This poem, unambiguous on its surface, is actually a complex statement about human choices.  First, the two roads are not as different as one would think: stanza two points at their similarities. It is oversimple to assume that one is “less traveled by,” despite line 15, since “the passing there /Had worn them about the same.” Both are laden with fresh leaves not yet “trodden black.”  The main difference is that “the road not taken” had an obscured view after the first foreseeable section–this is the unknown element in his choice.  The narrator is still on the "grassy" path as he reflects, because he will “sigh/Somewhere ages and ages hence.”  He already realizes that he will never get back to that other path, so it will always be a source of mystery to him.  So the attitude toward his choice is that he will always wonder what was beyond that bend in the undergrowth.  While it is a temptation to interpret the poem as autobiographical allegory, a more sophisticated interpretation might be that Frost is articulating the doubts we all have about “what if?” and the unpleasant truth that “way leads unto way.”  We are the sum of our choices. Cf. You Can't Go Home Again by Thomas Wolfe. 

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How does the speaker feel about the choice he made in the poem "The Road Not Taken" by Robert Frost?

The narrator debates for some time before making his choice. The narrator states that he "looked down one as far as I could" as he tried to make his choice. He sees that both roads were freshly covered with leaves and finds both of them "fair" in appearance. In the end, the basis of his choice of which road to take is that the road he takes "wanted wear."

In looking back on his choice, the narrator is somewhat sad, resigned to the facts of life that he assumes mean he won't get an opportunity in the future to travel the road he did not choose. "I shall be telling this with a sigh" seems to indicate some degree of regret. However, he doesn't indicate any remorse about the route he did follow; indeed, he acknowledges the impact of the decision upon his life when he says, "I took the one less traveled by, and that has made all the difference."

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How does the speaker feel about the choice he made in the poem "The Road Not Taken" by Robert Frost?

Frost made it clear that the speaker in this poem was himself and that he was talking about career choices he had made at one time in his life. We know that he decided to live a life of austerity and simplicity in order to be able to devote his time to creative writing. We know this because that was the kind of life he actually led and the kind that is described in many of his poems. His choice was similar to that of another great New England writer, Henry David Thoreau, who may have been an inspiration to Frost.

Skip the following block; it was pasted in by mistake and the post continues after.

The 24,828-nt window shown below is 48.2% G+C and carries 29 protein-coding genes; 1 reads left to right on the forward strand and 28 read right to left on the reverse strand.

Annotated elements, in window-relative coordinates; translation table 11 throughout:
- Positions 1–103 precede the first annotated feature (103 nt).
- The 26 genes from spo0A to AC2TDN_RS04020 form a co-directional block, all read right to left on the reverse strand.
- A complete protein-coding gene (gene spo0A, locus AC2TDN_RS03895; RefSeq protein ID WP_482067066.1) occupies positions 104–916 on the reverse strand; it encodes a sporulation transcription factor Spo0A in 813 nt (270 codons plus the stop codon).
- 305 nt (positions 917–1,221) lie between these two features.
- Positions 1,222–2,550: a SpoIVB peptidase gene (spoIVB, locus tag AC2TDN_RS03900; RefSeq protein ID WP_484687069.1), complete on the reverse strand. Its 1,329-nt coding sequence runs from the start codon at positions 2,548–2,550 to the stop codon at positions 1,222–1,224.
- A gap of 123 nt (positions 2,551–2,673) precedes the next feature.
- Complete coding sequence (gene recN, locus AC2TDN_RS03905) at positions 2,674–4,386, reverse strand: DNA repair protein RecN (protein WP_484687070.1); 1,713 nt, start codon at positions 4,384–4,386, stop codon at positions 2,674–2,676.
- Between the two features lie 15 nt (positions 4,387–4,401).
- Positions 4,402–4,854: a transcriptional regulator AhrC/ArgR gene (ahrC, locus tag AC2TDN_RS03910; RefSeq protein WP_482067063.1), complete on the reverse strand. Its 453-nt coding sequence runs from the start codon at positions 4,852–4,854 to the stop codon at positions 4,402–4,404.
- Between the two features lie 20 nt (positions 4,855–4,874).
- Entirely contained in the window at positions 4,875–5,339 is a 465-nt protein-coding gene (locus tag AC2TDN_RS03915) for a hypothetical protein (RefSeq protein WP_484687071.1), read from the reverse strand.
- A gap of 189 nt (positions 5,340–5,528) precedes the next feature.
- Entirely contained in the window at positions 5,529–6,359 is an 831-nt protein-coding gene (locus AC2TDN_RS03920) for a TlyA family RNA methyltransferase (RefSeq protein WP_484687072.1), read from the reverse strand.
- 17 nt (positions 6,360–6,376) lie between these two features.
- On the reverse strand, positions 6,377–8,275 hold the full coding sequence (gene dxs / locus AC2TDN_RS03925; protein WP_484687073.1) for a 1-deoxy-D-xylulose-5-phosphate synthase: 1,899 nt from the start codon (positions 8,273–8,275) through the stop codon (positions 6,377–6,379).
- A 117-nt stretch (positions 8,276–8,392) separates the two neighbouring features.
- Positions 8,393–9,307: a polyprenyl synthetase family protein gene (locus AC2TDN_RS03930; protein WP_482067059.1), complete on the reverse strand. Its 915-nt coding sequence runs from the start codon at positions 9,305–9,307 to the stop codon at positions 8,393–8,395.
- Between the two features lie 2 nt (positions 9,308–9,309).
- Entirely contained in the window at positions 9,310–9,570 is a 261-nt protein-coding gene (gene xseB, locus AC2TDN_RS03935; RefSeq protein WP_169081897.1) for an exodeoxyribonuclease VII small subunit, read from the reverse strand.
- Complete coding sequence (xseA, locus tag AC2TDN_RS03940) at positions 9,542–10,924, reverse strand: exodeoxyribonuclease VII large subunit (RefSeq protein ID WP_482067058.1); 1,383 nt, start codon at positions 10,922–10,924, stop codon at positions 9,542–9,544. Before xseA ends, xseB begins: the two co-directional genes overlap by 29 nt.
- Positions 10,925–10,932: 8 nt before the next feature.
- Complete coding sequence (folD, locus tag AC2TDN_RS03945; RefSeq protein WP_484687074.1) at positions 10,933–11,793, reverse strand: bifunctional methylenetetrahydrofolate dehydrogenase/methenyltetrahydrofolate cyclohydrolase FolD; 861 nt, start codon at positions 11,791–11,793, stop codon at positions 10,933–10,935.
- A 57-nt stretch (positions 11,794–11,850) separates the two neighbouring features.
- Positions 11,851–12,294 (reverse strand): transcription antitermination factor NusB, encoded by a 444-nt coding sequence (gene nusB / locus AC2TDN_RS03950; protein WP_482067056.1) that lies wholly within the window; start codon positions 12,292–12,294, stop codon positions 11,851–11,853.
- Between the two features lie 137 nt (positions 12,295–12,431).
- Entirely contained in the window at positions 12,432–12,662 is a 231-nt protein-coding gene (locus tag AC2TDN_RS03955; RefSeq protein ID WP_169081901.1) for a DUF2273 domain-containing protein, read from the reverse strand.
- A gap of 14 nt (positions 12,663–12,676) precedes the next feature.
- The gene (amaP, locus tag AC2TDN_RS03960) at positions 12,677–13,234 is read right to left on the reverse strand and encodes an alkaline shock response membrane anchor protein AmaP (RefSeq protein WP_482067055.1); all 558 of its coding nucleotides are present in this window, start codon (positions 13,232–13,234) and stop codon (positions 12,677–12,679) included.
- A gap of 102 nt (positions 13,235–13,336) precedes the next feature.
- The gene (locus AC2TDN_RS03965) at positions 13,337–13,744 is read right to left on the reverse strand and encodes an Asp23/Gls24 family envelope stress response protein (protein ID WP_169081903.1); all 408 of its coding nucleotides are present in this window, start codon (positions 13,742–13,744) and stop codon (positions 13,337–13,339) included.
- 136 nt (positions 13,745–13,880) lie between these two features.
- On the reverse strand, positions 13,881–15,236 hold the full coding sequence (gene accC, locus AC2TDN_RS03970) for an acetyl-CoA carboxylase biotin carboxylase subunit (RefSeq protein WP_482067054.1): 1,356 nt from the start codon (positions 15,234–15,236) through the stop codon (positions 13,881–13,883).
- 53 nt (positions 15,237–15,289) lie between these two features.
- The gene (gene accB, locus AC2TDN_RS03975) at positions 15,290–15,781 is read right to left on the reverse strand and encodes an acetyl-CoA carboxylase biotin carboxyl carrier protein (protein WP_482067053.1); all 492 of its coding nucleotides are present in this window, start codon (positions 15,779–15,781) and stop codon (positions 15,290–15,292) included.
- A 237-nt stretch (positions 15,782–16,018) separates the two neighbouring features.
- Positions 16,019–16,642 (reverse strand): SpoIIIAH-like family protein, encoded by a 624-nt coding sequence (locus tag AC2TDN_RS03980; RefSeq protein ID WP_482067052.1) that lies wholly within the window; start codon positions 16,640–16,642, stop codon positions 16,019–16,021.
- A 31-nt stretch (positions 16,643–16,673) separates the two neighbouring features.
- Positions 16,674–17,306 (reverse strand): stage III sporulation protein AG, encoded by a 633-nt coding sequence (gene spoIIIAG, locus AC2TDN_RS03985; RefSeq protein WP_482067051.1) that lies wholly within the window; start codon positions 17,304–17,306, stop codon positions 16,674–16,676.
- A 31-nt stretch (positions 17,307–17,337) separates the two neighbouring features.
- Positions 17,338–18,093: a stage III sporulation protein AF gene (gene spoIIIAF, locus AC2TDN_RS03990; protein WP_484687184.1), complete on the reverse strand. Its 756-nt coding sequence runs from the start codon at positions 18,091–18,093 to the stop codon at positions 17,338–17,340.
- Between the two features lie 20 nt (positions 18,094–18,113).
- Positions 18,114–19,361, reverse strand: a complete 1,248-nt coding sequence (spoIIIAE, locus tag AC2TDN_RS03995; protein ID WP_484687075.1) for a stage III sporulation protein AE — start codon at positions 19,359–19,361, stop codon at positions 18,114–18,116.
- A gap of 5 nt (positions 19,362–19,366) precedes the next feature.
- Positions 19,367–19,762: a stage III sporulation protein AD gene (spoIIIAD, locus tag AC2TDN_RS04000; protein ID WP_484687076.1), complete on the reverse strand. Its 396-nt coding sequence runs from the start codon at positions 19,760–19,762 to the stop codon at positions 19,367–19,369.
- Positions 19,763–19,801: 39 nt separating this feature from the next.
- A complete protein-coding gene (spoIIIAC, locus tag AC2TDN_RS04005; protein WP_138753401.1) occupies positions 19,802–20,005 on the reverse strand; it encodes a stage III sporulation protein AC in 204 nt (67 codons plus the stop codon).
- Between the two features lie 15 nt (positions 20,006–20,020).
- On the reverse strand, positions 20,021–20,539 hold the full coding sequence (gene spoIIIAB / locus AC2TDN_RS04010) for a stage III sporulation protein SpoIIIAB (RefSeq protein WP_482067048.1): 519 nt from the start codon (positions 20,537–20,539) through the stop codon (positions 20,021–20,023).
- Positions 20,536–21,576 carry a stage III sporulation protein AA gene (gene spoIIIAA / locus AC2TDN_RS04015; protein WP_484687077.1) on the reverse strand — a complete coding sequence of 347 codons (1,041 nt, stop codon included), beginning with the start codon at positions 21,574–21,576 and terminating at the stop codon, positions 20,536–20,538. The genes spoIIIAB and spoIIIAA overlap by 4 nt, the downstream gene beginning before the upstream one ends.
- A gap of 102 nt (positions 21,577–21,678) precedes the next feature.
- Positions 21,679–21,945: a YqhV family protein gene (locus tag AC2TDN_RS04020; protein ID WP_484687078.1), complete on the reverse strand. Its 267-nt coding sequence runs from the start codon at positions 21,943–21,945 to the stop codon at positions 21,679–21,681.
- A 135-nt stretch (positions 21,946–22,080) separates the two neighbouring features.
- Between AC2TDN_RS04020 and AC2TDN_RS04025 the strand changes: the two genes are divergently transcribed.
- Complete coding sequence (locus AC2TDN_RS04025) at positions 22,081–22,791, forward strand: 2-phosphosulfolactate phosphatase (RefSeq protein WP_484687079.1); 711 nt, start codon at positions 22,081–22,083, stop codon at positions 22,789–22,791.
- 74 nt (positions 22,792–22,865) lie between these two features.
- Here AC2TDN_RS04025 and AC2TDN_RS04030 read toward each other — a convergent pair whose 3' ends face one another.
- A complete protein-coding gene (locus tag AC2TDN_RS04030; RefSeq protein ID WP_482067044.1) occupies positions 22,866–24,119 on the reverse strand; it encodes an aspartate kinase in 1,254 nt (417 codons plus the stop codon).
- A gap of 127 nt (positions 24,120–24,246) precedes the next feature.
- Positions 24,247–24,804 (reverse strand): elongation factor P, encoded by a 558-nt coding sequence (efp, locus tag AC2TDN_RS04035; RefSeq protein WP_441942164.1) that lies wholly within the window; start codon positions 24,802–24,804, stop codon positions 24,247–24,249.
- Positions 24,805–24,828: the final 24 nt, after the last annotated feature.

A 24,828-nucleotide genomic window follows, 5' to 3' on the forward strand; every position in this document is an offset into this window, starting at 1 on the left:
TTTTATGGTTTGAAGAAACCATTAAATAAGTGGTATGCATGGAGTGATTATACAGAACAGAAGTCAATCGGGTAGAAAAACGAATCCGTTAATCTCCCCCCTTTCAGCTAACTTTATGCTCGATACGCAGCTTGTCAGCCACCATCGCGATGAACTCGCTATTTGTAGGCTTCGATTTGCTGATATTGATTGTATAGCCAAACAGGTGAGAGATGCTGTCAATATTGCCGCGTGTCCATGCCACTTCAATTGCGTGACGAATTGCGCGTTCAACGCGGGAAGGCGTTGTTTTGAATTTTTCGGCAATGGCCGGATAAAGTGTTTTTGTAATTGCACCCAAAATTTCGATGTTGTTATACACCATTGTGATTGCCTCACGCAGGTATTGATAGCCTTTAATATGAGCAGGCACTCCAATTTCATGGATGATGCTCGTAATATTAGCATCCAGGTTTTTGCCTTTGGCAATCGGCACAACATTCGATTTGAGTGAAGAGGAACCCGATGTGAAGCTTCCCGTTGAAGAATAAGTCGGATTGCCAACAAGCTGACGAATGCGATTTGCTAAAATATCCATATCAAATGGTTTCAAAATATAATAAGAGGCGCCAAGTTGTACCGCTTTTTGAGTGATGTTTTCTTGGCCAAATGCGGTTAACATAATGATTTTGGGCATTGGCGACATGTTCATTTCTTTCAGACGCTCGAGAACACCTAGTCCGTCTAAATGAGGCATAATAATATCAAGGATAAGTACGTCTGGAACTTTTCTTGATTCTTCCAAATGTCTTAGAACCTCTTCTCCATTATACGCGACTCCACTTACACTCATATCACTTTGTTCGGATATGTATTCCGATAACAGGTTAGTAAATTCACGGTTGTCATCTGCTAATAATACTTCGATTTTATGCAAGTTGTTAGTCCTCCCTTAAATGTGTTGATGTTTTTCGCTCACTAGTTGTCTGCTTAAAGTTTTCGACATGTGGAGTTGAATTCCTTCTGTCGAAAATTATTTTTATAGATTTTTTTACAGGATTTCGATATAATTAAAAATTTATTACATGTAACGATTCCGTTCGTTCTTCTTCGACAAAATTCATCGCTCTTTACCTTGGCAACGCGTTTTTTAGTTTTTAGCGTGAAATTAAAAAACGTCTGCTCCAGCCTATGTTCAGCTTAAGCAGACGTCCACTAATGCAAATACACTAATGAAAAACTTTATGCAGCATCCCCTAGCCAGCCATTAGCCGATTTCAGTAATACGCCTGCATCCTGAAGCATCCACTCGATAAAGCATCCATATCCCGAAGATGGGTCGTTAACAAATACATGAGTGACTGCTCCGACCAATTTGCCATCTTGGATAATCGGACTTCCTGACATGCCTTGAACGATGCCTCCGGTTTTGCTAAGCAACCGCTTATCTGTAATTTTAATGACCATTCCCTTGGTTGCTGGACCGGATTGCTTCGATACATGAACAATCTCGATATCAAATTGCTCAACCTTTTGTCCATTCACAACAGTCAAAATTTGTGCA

The road not taken must have been a more practical and potentially more lucrative career. We can imagine that road leading to a big city full of opportunities for a man with Frost's brains and talents.

Fortunately, we know for sure that he felt satisfied with the road he had taken because he said so in a letter he wrote to a young girl who asked him that specific question. The letter reads, in part, as follows:

No wonder you were a little puzzled over the end of my Road Not Taken. It was my rather private jest at the expense of those who might think I would yet live to be sorry for the way I had taken in life....I'm not really a very regretful person....

Finger, L. L.: "Frost's 'The Road Not Taken': a 1925 Letter come to Light", American Literature v.50.

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What is the momentous decision taken by the speaker in the poem "The Road Not Taken" by Robert Frost?

The speaker in Robert Frost's The Road Not Taken reflects upon life's difficult decisions. The speaker is not necessarily the poet himself and it is thought to relate to Frost's friend, Edward Thomas, himself a poet.  

The speaker must make a decision which is life-changing and which he may regret the moment he has made it. He therefore does not make his decision lightly or quickly and " long I stood" as he deliberates.

The decision is put off for as long as possible as the speaker explores the other option "To where it bent in the undergrowth" before finally deciding, whereupon he "took the other." He is relatively confident that his choice is "perhaps the better claim" but his self-assurance fades rapidly as he realises that, having chosen the presupposed lesser travelled "other"; in fact, "the passing there Had worn them really about the same" and he again doubts himself.

There is an attempt to console himself as the speaker decides that he can still explore the alternative and he has "kept the first for another day!" Again his insecurity returns and he  "doubted if I should ever come back."